Sustainable communities in Eritrea

Both the cook stove and water projects continue to move forward in Eritrea as last month we initiated our stakeholder consultation for a new community safe water programme in Zoba Anseba. The meeting, held in the local hall, was well attended by representatives from all the surrounding villages and the feedback received truly showed that the importance of water resources is highly valued. The project will identify communities that don’t currently have access to improved water sources because of broken boreholes and rehabilitate them to good working order.

Though the meeting was led by our project partners to give details of the project and take feedback, we were pleased to see active discussion between village members about how to best preserve the pumps once they have been fixed. The importance of borehole maintenance and awareness of water resource management were both raised and will be part of project over its lifetime.

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The success of the cook stove project in Zoba Anseba has continued and recently completed its second verification under Gold Standard. The project funded the training and construction of more than 3,600 ‘Adhanet’ stoves in the district. Hugely popular in the region, the stoves have shown reductions in wood use of as much as 70% and over; a huge improvement making a significant impact on rural families.

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By embedding training on stove construction and borehole maintenance in to the programme, it strengthens the sustainability of the projects and furthers the sustainable livelihoods and sustainable communities across Eritrea.

 

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Protecting Forests is Vital; without them, Kenya would be little more than a desert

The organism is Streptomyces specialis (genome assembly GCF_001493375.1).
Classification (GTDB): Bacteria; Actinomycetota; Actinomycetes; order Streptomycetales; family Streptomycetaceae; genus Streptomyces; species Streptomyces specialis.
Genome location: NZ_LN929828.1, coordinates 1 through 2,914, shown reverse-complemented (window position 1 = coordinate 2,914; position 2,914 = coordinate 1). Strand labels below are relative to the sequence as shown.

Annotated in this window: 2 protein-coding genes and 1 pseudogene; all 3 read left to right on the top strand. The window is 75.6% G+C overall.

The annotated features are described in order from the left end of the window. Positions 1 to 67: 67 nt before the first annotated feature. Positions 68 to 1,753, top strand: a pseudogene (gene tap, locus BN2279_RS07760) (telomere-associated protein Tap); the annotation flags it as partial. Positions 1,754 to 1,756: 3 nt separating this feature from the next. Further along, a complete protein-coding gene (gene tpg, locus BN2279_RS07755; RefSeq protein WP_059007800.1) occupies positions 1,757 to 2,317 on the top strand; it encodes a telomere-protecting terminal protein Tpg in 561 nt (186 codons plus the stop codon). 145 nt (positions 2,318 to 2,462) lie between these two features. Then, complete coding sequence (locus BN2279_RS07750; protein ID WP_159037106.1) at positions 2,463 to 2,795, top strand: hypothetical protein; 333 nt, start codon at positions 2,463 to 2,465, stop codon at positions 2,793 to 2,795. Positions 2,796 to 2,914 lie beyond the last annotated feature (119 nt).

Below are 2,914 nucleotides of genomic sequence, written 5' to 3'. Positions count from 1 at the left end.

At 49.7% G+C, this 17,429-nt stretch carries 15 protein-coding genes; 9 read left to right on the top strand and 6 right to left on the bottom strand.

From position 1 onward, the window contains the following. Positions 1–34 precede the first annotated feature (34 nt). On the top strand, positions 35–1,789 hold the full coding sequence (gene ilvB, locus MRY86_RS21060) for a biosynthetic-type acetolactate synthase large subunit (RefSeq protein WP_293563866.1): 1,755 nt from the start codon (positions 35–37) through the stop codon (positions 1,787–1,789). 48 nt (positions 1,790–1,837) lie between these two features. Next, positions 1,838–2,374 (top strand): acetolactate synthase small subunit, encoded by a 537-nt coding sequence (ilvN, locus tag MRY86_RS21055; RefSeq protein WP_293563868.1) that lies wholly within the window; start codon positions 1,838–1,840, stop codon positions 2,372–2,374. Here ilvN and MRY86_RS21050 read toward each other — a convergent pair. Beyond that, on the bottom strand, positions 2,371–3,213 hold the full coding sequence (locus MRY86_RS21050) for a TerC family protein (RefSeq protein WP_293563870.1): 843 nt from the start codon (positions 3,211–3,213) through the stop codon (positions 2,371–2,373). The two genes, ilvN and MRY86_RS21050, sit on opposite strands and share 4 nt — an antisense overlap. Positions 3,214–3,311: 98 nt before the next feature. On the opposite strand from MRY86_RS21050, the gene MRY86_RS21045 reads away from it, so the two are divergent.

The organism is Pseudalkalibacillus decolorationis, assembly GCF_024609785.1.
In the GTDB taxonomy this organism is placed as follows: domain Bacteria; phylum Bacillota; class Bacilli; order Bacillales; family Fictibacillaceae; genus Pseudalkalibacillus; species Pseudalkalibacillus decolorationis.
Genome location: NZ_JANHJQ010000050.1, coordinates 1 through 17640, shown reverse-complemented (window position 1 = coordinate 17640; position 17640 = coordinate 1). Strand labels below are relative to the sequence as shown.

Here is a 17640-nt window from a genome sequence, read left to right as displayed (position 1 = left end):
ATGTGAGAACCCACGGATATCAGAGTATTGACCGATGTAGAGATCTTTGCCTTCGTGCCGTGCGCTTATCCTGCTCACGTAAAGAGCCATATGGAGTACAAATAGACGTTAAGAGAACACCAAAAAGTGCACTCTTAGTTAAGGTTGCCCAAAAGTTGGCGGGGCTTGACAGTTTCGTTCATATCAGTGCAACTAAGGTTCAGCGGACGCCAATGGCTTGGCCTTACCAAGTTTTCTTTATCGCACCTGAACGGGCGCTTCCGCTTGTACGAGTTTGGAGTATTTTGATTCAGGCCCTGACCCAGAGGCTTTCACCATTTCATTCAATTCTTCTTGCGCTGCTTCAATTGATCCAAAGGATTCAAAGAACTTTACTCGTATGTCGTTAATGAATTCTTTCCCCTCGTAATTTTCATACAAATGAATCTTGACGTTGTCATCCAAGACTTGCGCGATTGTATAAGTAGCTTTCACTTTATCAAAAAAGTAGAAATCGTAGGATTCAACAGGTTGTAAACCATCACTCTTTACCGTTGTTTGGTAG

Forests influence climate, landform and soil composition and they exist in a wide variety. Each forest type has its own uniqueness and together these forests complement one another and perform the various socio-economic, ecological, environmental, cultural and spiritual functions. Forests remain vital sources livelihood and water to many people across the globe.

East Africa’s forests are rapidly declining due to pressure from population increase and other land uses. In Kenya the case is not different, destruction of forests has occurred at an alarming rate. This puts so much strain to forests that are supposed to support over many people depending on the natural resources emanating from them.

Following the alarming dwindling speed of Kenya’s forest cover the Minister of Environment Judy Wakhungu on 8th September 2016 pronounced governments plan to actively promote tree planting to regain our lost glory.  She explained that these re-a forestation efforts would provide Kenyans “with the opportunity to reduce poverty, to improve food security, to address climate change and to conserve our valued biodiversity.”

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Forests are destroyed due to many different reasons and wanton and deliberate destruction of forest for fuel wood remains one of the main reasons resulting to virtual depletion of forest vegetation cover. In the long run this has in return resulted to drying of rivers, soil erosion, scorching sun, human-wildlife conflict etc. Local communities have due to the negative climatic changes become even more dependent on the forest for their livelihoods, causing a vicious cycle of poverty. Women and girls move longer distances in search of fuel wood and water, exposing them to danger of attacks and sexual assaults. With the loss of flora and fauna, tourism income is dwindled, bringing the curio business down with it.

Having critically examined effects of climate change Carbon Zero Kenya understood clearly that the challenges facing Kenya’s forests required several approaches and efforts to plant more trees alone would not help if more trees were still being cut at high speed for firewood. To this effect Carbon Zero introduced energy efficient cook stoves in various communities in Kenya that came to replace traditional three stone stoves. This has indeed resulted in immense savings in terms of the wood being used for cooking ultimately reducing pressure on the forests giving them a chance to restore themselves for the past four years.